Hello everyone! I am starting a new segment called Building Blocks where I will share some important skills and knowledge in investing. Of course, I myself am no expert in this field, but I will tap on my limited experience and provide some pointers. So let’s get started.
It is important that one truly understand oneself before stepping into the investing world. By understanding oneself, I am referring to knowing your risk appetite, your investment style, your investment objectives and your plan. I shall just touch on one of them today.
There are many investment styles out there , but most of us fall into 3 big categories. They are value, growth and income investing. All 3 styles are unique in their own ways.
People who are more of a value investor tends to look for stocks that are undervalued by the market. Undervalued means that the intrinsic value of the stock is higher than the market value. This often occurs when some companies go through a period of depressed stock price or when they are near their 52 weeks low. Of course, that’s not the end of it. A value investor do not just go around looking for stocks with depressed price. The company must also have a business that are fundamentally sound. (Low debt, some areas that can boost the company’s earnings etc) Sometimes, the market may misprice all these companies causing their stock price to fall without any reason pertaining to the company’s earning ability. Also, a bad rumour can also cause the company stock price to fall, but value investors may see that this rumour have no effect on the company future growth prospect. All these hidden gems are what value investors look for. At the end of the day, the company must have sound fundamentals to appeal to a value investor.
Some fundamentals that value investors look for: –
- Price to Earnings ratio — Low
- Price to Sales ratio — Low
- Dividend Yield — High
Growth investors tend to look for companies with high earnings growth rate. These companies are usually small and mid cap companies that may have only listed on the stock exchange for a few years. These companies are young and small which allow them to aggressively seek growth opportunities either through mergers and acquisitions or through investing heavily in production. Growth stocks tend to give out low to no dividend because the company tend to reinvest the company’s earnings back into the business.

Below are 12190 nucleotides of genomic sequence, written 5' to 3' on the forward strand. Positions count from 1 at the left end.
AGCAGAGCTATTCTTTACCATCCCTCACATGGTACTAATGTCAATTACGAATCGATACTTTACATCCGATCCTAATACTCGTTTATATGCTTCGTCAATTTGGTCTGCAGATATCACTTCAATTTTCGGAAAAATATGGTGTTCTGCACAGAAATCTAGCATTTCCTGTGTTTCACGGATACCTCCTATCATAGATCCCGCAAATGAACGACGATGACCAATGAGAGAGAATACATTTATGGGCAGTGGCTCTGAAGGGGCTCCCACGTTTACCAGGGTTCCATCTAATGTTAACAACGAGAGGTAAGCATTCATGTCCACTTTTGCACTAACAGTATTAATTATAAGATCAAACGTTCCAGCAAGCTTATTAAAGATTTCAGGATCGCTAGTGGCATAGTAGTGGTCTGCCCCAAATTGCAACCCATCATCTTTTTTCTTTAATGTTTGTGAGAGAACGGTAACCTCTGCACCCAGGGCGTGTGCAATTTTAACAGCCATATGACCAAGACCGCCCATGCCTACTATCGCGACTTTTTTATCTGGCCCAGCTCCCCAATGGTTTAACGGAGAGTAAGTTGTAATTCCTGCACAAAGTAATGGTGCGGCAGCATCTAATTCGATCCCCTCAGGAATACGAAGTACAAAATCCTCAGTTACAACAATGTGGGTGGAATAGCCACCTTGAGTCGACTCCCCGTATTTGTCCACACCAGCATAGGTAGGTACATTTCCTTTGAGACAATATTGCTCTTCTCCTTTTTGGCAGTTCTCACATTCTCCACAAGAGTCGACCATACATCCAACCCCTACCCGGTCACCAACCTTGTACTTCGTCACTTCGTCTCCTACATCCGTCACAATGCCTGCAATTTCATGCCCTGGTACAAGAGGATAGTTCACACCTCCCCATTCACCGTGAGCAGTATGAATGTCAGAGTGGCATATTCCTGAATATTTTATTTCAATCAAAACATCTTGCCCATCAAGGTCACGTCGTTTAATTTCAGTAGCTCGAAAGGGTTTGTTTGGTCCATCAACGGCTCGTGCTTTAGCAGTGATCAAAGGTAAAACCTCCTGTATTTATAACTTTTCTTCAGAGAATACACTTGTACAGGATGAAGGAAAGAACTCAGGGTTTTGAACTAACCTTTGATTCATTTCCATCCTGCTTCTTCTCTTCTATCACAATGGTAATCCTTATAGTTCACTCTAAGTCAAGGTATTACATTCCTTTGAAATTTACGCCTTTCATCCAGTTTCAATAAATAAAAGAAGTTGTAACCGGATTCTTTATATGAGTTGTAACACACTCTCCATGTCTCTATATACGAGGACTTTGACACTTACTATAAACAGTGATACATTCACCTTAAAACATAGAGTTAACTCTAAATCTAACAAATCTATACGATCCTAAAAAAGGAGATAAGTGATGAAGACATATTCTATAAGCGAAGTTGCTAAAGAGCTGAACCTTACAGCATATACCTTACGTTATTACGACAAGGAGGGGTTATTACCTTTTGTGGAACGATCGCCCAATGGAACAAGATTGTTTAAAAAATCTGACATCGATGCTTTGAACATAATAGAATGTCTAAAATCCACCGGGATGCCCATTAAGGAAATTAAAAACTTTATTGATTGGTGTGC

Some fundamentals that growth investors look for: –
- Strong earnings growth quarter on quarter or annually
- Return on Equity — Increasing
- Profit Margin — Increasing
Income investors are people who invests in companies for their dividends. They tend to look for well established companies (mostly your blue chips like Singtel, DBS) who consistently pay out dividends to their shareholders. Blue chips are usually more expensive per share compared to other stocks but they are known for being more safe in a downturn. To look for these companies, they usually have a strong economic moat (strong market share, strong reputation etc) in the area they are dealing with. Of course, blue chips are not the only companies that dish out dividends. Small to mid cap companies do give out dividends too. However, they may be less preferred as they may not be consistent in their dividend pay out over the years.
Hence, in a typical income investor’s portfolio, you will see a large chunk of money parked in blue chips and maybe a small part in smaller companies that give out dividends.
Some fundamentals that income investors look for: –
- Dividend payout: Consistent over the years
- Market Cap: Mostly large capitalisation
In summary, these are the 3 main investment styles that most of us have. These are not cast in stone. Some investors have a portfolio that consists of stocks with different investment styles. At the end of the day, it is still up to your risk appetite, investment objectives and plan to decide which style is suitable for you. For me, due to my low upfront capital and higher appetite for risk, my stocks are mainly value and growth. That’s it from me today. Have a great week ahead! 🙂